tyler held: cross culture
original content
nov 28, 2010
tyler held: cross culture


‘cross-culture’

designer tyler held re-purposes the discarded. responding to the waste and urgency of contemporary times,
he finds value in re-working manufactured objects.

as a society, we are trained to believe that it is easier to replace
something than it is to repair it.
re-working and ‘repairing’ the
industrial object by hand is the way held customizes an otherwise generic
and ubiquitous thing. what we desire in a repair is the illusion that
nothing ever happened.
but, the cost of the illusion conceals the
process of the repair – the evidence of interaction.
the restored
object is an artifact of collaboration between the industry and the
individual.

held’s body of work focuses on his process of repair and customization. he
exposes the renovation
of a once discarded object by highlighting
functional and aesthetic hybridity. challenging the viewer’s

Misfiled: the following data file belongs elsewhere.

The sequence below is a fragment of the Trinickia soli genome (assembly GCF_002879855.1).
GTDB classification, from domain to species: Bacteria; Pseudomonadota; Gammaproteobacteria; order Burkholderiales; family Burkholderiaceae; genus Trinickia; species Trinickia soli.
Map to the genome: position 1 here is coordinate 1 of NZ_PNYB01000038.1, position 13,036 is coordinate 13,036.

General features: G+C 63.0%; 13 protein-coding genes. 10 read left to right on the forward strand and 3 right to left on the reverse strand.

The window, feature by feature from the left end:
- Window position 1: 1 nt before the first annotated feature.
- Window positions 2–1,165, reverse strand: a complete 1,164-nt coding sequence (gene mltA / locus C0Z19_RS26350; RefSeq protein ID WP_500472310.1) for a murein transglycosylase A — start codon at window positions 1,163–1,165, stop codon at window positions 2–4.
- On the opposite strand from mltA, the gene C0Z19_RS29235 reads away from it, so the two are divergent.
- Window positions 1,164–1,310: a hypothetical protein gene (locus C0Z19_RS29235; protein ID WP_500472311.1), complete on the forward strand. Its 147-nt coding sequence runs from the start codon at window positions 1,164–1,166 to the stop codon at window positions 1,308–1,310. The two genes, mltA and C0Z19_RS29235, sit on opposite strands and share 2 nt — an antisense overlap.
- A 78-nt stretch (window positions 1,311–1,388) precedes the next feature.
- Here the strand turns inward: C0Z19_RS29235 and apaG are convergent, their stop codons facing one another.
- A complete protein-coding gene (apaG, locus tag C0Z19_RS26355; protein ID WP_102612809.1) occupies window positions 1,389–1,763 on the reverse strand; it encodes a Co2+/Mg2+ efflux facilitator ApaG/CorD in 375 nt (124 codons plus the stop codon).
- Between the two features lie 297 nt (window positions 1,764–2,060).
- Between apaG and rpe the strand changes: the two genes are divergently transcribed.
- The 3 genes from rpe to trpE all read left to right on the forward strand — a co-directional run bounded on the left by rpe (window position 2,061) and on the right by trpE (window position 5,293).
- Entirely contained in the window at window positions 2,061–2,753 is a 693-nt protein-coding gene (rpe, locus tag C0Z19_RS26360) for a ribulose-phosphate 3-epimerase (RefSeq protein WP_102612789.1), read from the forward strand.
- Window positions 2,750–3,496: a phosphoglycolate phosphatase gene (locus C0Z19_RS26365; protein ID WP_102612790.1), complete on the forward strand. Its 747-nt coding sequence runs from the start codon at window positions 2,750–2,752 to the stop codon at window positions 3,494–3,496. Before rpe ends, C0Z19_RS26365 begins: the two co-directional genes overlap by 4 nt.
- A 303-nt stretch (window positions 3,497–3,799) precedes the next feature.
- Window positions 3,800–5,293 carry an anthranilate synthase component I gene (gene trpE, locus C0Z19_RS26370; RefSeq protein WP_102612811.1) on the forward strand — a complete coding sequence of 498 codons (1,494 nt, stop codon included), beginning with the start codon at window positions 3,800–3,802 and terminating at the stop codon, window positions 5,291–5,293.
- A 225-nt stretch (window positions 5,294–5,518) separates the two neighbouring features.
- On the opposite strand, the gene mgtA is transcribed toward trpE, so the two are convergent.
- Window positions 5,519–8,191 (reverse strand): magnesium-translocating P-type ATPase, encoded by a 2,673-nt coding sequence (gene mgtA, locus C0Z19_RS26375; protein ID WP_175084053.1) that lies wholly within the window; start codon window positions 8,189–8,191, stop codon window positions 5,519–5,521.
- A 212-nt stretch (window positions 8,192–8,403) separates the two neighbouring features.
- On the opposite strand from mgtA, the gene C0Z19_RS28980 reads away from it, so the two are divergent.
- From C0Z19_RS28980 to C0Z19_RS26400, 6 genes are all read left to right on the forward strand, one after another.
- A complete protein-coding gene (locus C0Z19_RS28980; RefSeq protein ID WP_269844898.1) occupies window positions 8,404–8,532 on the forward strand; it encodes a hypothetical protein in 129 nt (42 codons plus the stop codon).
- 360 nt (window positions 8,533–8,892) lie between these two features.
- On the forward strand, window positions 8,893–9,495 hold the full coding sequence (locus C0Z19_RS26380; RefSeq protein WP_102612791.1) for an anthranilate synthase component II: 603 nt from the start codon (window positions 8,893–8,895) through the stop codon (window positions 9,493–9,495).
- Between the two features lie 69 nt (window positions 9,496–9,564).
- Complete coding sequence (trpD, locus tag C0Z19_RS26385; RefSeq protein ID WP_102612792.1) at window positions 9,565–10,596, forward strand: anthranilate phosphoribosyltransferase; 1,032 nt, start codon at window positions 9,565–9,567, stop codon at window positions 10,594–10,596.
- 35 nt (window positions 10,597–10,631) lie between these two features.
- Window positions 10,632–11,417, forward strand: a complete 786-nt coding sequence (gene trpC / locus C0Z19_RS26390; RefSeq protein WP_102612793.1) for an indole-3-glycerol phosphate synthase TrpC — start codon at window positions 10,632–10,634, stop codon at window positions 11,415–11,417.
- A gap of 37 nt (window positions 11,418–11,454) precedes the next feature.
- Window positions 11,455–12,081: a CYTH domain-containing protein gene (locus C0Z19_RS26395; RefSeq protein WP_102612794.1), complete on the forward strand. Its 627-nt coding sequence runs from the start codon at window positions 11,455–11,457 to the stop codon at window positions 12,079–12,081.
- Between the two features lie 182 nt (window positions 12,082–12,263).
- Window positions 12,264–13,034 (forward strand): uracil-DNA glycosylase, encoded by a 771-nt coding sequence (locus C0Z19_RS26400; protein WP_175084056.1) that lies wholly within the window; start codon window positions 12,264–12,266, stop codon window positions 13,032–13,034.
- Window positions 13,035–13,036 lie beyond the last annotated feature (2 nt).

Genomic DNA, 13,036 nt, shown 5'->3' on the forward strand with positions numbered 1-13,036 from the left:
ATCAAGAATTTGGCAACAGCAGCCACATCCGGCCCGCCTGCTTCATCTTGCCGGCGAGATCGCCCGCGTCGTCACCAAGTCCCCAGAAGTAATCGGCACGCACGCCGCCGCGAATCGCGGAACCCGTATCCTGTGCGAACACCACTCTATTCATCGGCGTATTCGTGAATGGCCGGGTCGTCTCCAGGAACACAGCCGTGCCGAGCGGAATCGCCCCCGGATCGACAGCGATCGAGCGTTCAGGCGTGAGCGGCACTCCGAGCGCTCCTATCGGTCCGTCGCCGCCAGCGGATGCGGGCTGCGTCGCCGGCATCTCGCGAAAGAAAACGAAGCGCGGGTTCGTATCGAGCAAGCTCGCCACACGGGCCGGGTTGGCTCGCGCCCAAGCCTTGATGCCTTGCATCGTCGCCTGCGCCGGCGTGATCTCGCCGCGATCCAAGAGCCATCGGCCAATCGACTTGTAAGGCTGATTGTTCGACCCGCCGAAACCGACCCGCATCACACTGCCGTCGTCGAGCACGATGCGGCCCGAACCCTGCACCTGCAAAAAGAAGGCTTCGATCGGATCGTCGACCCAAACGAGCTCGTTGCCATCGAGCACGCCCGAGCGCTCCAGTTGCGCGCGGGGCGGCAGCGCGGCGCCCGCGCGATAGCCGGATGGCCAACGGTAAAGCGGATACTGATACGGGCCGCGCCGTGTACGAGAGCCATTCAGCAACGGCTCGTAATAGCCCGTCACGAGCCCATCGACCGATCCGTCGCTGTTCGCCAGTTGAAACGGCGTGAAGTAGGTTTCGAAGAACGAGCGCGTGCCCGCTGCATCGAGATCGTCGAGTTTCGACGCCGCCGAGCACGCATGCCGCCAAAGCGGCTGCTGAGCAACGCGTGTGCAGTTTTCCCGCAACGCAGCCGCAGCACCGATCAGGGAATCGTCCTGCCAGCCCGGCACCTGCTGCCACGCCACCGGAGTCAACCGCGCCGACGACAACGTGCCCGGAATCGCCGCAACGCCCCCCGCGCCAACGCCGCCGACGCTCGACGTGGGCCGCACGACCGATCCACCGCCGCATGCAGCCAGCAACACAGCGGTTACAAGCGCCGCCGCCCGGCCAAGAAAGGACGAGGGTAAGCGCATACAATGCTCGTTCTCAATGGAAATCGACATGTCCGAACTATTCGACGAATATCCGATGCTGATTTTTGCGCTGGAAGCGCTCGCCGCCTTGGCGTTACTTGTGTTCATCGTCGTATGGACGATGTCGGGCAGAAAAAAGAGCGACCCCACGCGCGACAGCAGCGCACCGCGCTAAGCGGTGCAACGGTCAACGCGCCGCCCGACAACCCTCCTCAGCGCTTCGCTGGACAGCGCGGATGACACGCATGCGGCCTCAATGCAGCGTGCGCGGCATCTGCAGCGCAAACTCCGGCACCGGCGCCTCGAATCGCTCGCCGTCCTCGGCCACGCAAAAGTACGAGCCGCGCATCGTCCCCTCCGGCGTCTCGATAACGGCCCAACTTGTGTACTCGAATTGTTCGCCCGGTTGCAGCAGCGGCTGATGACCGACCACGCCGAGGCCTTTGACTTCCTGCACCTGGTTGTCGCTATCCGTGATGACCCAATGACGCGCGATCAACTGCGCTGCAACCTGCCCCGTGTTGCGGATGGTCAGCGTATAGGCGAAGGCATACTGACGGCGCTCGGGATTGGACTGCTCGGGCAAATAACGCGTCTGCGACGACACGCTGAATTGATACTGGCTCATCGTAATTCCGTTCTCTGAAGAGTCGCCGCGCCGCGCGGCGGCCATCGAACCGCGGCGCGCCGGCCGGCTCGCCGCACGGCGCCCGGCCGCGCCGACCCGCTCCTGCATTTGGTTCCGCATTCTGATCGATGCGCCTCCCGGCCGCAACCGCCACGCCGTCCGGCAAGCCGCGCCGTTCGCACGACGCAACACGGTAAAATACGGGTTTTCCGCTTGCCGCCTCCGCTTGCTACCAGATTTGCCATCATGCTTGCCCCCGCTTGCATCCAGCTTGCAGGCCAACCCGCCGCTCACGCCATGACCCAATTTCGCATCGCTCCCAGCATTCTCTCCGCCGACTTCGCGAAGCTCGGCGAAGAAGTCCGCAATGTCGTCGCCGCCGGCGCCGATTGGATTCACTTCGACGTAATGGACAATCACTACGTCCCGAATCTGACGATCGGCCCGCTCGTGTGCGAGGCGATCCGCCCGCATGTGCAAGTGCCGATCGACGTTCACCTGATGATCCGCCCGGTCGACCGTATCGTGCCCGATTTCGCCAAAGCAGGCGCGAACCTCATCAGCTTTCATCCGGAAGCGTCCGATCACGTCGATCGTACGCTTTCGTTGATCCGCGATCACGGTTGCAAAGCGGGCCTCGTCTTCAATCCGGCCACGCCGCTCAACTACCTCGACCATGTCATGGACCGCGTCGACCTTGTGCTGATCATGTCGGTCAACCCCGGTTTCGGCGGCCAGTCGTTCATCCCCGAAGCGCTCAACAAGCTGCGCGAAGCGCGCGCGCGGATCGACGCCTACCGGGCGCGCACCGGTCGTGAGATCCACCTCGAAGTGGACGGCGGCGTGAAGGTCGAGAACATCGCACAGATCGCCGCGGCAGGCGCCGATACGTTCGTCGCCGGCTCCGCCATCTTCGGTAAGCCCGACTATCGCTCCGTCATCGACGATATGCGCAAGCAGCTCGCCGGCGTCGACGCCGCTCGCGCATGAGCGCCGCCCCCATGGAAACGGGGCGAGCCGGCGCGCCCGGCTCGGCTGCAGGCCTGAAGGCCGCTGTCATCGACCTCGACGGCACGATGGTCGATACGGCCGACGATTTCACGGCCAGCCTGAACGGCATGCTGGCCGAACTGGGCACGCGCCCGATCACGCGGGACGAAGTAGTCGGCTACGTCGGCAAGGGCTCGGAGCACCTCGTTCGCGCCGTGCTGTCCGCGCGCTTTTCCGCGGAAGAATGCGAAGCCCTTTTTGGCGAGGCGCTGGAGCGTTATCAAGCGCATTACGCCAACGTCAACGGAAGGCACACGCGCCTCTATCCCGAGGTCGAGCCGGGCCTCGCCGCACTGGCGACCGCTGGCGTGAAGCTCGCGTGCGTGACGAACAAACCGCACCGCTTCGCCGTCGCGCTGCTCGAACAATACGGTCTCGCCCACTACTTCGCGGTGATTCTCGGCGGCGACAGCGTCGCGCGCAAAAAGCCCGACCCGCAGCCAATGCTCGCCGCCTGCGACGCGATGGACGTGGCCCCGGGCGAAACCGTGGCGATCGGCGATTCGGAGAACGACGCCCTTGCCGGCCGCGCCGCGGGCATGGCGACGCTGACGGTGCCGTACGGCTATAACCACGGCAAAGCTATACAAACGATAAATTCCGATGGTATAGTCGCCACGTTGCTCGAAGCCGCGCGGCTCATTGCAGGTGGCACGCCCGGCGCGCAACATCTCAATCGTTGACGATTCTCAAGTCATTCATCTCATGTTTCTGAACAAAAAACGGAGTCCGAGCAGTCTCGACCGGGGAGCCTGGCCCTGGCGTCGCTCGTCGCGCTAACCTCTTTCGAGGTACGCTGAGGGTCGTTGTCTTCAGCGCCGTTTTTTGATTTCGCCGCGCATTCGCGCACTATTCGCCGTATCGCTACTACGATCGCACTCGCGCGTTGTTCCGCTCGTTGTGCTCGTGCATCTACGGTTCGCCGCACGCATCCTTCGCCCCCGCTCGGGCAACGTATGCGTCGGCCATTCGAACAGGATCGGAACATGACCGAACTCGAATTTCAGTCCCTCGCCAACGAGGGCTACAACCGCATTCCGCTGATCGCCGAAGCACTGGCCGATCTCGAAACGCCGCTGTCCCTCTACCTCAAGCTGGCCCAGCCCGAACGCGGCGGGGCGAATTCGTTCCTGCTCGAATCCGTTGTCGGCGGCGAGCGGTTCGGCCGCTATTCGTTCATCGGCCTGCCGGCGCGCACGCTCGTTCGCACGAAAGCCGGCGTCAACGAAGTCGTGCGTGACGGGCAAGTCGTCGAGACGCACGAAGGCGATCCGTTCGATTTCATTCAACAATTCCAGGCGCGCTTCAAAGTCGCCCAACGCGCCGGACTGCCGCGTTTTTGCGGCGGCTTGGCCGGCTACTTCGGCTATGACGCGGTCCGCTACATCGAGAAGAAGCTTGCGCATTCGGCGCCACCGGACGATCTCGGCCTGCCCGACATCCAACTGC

disdain
for the obsolete, he reveals the human hand in the work – always
falling short of mechanized perfection.
in an age of generic,
anonymous, machine-made objects, these revamped objects are imbued with
importance;
they reveal the value of the handmade, human labor of the
individual.


front view

‘cross-culture’ is one such example, in which held has transformed an
old stove, using painted 1/2 mdf,
16g steel, pc power supplies, plexi,
eclipse car audio components and neon lights – 1300 watts,
into an
entertainment system.


3/4 view


back view


detail

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